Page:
High hygiene and food factory cleaning standards are the backbone of businesses that process, store, and package food. High cleanliness and hygienic standards ensure the safety of staff and the public. Therefore, any lapse in standards could cause mild to severe illness, damage your reputation and cause the loss of contracts or customers.
Food processing factories have various challenges to overcome. For example, they are vulnerable to cross-contamination, harmful bacteria, viruses, and fungal outbreaks. These contaminants can come from raw food materials or be brought into the factory by the workers themselves.
However, businesses dealing with only dry ingredients can’t drop their guard either, with dirt, dust, and food particles accumulating as debris that poses a fire hazard.
Due to this, thorough food factory cleaning is essential and should follow the current standards.
What Are The Current Standards?
The FSA (Food Safety Association) dictates food factory cleaning and hygiene standards and follows HACCP (Hazard Analysis and Critical Control Point) principles. The basic principles of hygiene and food safety practices include:
- Personal hygiene – Staff should wash their hands before preparing, cooking, or packaging food. You should also provide training and clothing suitable for working with food materials.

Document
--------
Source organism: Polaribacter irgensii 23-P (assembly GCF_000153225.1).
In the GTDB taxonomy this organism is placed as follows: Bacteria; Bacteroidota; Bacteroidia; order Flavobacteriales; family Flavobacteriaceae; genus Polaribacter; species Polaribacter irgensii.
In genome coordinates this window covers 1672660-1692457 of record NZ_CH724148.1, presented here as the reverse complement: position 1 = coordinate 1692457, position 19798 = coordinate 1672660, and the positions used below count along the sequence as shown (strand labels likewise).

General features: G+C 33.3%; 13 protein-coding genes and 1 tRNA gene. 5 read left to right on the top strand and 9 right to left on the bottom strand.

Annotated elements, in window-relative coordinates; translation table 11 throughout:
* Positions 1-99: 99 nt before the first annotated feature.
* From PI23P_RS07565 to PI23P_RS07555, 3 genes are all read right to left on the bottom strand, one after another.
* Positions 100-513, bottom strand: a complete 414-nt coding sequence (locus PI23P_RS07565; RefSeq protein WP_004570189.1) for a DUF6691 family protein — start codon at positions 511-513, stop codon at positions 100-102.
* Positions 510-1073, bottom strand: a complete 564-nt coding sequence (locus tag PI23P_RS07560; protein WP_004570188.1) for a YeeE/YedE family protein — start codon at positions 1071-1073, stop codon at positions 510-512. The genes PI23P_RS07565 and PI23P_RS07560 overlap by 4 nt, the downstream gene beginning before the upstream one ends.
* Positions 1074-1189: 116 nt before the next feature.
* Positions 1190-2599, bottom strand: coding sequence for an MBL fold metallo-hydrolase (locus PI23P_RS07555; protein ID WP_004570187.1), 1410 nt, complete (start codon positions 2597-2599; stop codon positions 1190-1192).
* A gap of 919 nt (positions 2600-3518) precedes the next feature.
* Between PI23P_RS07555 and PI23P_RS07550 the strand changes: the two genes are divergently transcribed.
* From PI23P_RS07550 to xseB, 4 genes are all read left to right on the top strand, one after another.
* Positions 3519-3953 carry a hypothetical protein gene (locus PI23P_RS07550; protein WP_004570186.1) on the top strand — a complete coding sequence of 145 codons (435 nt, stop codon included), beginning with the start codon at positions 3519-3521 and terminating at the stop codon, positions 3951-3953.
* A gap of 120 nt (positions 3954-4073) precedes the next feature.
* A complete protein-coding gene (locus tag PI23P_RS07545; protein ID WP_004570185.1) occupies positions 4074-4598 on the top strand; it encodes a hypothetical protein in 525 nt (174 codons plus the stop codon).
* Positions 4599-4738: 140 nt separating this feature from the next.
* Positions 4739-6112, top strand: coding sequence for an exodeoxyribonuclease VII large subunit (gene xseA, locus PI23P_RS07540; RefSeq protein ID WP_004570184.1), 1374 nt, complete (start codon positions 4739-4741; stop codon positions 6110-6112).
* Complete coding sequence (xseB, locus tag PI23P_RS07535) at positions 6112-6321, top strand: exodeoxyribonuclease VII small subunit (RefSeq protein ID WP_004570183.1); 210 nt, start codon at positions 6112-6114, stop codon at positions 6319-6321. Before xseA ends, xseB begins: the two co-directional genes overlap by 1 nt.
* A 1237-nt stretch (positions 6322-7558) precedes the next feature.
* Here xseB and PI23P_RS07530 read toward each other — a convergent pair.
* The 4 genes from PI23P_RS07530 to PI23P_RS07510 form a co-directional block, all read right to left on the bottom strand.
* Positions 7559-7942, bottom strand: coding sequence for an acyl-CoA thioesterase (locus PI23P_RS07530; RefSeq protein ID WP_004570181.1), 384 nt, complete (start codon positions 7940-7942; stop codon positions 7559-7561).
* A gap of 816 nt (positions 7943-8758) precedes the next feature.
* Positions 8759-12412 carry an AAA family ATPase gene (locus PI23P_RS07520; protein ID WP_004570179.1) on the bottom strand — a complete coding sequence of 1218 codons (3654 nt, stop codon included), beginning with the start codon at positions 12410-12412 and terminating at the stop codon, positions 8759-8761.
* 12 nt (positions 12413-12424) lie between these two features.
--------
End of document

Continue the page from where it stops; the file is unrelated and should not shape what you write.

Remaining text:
- Worksurface, knife, and chopping board washing – These should be washed using warm soapy water or commercial disinfecting cleaning products. The difference here is that washing a surface aims to remove bacteria while disinfecting a surface kills bacteria.
- Food storage – Raw ingredients, cooked, and prepared food must be stored separately in containers on shelving or in a cupboard, fridge, or freezer. Ensuring that other harmful chemicals and bacteria cannot contaminate them.
The Food Factory Cleaning That Should Be Taking Place
The food factory cleaning that should be taking place should include:
- Food processing and machine cleaning and sanitisation
- Floor sweeping, mopping, and maintenance
- Daily hygienic cleaning
- High cleaning of lighting and cable trays
- Assembly line equipment cleaning (including conveyor belts)
It is vital to carry out a risk assessment and work with an experienced cleaning contractor to determine:
- What needs to be cleaned
- When it needs to be cleaned
- Who should clean
- The time required to clean
- The required materials, chemicals, and equipment
- Safety precautions
- Post cleaning quality checks and audits
Once these basics are established, the details and implementation strategies should be considered. This might include dismantling procedures, pre-cleaning routines and rinsing, main cleaning operations, and post-cleaning routines.
The food factory cleaning elements we have discussed can be arranged as a standalone service or as part of a comprehensive, tailored package that can include:
- Emptying and sanitising recycling and rubbish bins
- Carpet and upholstery cleaning
- Office cleaning
- Floor polishing
- Exterior cladding, signage, window, and gutter cleaning
For more information on our food factory cleaning services or a bespoke quote, don’t hesitate to get in touch with our team today.